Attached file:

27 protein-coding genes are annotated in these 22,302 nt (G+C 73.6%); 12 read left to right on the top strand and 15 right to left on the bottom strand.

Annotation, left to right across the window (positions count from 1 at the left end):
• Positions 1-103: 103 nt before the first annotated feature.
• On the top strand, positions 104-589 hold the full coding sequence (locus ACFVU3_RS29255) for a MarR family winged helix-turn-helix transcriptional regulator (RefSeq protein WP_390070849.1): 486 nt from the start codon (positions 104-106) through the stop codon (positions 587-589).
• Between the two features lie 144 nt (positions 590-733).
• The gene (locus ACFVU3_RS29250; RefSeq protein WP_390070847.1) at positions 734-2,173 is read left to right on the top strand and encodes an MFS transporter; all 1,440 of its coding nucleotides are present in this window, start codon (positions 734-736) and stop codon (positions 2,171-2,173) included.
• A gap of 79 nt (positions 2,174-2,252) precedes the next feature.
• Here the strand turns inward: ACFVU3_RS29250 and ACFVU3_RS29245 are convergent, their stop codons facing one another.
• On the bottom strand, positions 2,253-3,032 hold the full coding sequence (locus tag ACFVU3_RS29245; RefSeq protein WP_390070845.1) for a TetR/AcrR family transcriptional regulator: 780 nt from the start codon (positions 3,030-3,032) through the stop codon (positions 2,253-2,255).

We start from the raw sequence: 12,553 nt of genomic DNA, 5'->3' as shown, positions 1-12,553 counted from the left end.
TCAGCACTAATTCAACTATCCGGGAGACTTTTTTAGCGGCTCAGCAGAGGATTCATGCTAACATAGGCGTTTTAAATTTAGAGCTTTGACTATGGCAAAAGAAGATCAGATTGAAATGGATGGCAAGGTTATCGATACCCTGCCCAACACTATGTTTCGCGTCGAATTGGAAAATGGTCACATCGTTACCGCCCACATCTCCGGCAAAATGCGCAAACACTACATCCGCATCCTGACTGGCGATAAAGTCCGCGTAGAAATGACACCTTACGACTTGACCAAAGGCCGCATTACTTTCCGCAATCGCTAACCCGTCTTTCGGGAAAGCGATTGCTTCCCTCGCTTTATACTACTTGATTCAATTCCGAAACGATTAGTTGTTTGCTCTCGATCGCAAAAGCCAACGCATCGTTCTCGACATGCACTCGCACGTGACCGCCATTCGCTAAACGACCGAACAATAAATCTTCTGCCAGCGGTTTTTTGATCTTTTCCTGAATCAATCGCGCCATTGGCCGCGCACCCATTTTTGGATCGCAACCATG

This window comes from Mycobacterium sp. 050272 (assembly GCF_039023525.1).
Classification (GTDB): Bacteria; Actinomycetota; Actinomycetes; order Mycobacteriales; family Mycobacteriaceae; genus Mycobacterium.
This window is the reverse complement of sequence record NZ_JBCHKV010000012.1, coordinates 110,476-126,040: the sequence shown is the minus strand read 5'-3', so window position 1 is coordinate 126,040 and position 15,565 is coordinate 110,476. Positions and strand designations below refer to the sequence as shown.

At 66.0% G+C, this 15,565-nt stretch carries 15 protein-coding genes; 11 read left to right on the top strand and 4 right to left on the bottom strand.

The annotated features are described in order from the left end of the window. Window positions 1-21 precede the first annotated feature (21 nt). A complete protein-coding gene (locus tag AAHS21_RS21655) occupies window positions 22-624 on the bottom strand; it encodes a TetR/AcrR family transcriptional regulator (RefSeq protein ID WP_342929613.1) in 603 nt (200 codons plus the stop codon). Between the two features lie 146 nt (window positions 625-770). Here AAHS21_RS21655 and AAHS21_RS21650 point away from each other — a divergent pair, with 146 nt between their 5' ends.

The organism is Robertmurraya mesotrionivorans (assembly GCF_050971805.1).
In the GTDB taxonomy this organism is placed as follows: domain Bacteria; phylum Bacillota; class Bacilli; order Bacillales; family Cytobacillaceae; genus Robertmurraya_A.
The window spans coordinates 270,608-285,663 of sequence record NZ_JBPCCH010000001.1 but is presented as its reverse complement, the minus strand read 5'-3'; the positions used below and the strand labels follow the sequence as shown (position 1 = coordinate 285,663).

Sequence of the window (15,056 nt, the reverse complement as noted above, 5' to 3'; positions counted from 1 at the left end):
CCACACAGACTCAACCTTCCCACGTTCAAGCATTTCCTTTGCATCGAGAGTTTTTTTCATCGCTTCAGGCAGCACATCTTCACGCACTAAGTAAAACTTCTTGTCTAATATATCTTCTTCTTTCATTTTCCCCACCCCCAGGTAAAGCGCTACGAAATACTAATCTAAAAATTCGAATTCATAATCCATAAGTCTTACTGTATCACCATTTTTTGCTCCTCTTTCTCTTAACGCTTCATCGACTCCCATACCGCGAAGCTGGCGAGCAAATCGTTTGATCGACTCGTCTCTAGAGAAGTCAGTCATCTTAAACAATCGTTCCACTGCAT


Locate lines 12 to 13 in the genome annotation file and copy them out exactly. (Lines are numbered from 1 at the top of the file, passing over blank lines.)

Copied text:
This window comes from Mycobacterium sp. 050272 (assembly GCF_039023525.1).
Classification (GTDB): Bacteria; Actinomycetota; Actinomycetes; order Mycobacteriales; family Mycobacteriaceae; genus Mycobacterium.